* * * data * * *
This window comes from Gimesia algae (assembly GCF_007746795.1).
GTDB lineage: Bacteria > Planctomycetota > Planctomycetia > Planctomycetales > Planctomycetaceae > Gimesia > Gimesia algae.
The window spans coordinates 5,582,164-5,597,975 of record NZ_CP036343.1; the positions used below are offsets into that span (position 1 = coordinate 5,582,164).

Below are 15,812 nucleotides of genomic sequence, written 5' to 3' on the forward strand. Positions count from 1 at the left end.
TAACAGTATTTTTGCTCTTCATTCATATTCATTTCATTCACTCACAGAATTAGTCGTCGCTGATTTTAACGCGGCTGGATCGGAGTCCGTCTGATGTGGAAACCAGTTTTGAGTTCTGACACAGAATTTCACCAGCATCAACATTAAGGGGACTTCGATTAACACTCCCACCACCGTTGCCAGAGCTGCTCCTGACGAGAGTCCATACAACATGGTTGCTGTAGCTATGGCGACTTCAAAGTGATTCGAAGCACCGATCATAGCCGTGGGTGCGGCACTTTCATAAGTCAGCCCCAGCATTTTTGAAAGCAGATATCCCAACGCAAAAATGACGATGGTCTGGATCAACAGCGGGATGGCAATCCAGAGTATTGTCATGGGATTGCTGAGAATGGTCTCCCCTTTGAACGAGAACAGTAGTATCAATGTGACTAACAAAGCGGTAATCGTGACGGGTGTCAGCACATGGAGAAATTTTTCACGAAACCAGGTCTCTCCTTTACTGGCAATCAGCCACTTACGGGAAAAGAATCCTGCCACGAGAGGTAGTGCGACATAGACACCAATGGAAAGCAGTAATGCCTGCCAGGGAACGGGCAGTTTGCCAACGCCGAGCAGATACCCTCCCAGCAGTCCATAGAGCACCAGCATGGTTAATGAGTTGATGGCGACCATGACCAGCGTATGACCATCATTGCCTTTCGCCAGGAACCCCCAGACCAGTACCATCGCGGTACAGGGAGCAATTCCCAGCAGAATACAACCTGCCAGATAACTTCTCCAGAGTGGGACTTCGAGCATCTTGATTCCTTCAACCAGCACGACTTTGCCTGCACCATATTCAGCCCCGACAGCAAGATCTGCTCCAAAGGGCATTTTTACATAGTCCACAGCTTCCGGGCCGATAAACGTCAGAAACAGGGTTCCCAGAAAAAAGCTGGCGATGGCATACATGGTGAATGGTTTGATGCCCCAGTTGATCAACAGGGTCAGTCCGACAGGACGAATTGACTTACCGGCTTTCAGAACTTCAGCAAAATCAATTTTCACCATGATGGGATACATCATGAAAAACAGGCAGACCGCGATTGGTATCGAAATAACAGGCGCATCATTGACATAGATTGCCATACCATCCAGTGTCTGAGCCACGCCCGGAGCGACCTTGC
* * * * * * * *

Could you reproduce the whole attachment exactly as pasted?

This window comes from Gimesia algae (assembly GCF_007746795.1).
GTDB lineage: Bacteria > Planctomycetota > Planctomycetia > Planctomycetales > Planctomycetaceae > Gimesia > Gimesia algae.
The window spans coordinates 5,582,164-5,597,975 of record NZ_CP036343.1; the positions used below are offsets into that span (position 1 = coordinate 5,582,164).

Below are 15,812 nucleotides of genomic sequence, written 5' to 3' on the forward strand. Positions count from 1 at the left end.
TAACAGTATTTTTGCTCTTCATTCATATTCATTTCATTCACTCACAGAATTAGTCGTCGCTGATTTTAACGCGGCTGGATCGGAGTCCGTCTGATGTGGAAACCAGTTTTGAGTTCTGACACAGAATTTCACCAGCATCAACATTAAGGGGACTTCGATTAACACTCCCACCACCGTTGCCAGAGCTGCTCCTGACGAGAGTCCATACAACATGGTTGCTGTAGCTATGGCGACTTCAAAGTGATTCGAAGCACCGATCATAGCCGTGGGTGCGGCACTTTCATAAGTCAGCCCCAGCATTTTTGAAAGCAGATATCCCAACGCAAAAATGACGATGGTCTGGATCAACAGCGGGATGGCAATCCAGAGTATTGTCATGGGATTGCTGAGAATGGTCTCCCCTTTGAACGAGAACAGTAGTATCAATGTGACTAACAAAGCGGTAATCGTGACGGGTGTCAGCACATGGAGAAATTTTTCACGAAACCAGGTCTCTCCTTTACTGGCAATCAGCCACTTACGGGAAAAGAATCCTGCCACGAGAGGTAGTGCGACATAGACACCAATGGAAAGCAGTAATGCCTGCCAGGGAACGGGCAGTTTGCCAACGCCGAGCAGATACCCTCCCAGCAGTCCATAGAGCACCAGCATGGTTAATGAGTTGATGGCGACCATGACCAGCGTATGACCATCATTGCCTTTCGCCAGGAACCCCCAGACCAGTACCATCGCGGTACAGGGAGCAATTCCCAGCAGAATACAACCTGCCAGATAACTTCTCCAGAGTGGGACTTCGAGCATCTTGATTCCTTCAACCAGCACGACTTTGCCTGCACCATATTCAGCCCCGACAGCAAGATCTGCTCCAAAGGGCATTTTTACATAGTCCACAGCTTCCGGGCCGATAAACGTCAGAAACAGGGTTCCCAGAAAAAAGCTGGCGATGGCATACATGGTGAATGGTTTGATGCCCCAGTTGATCAACAGGGTCAGTCCGACAGGACGAATTGACTTACCGGCTTTCAGAACTTCAGCAAAATCAATTTTCACCATGATGGGATACATCATGAAAAACAGGCAGACCGCGATTGGTATCGAAATAACAGGCGCATCATTGACATAGATTGCCATACCATCCAGTGTCTGAGCCACGCCCGGAGCGACCTTGC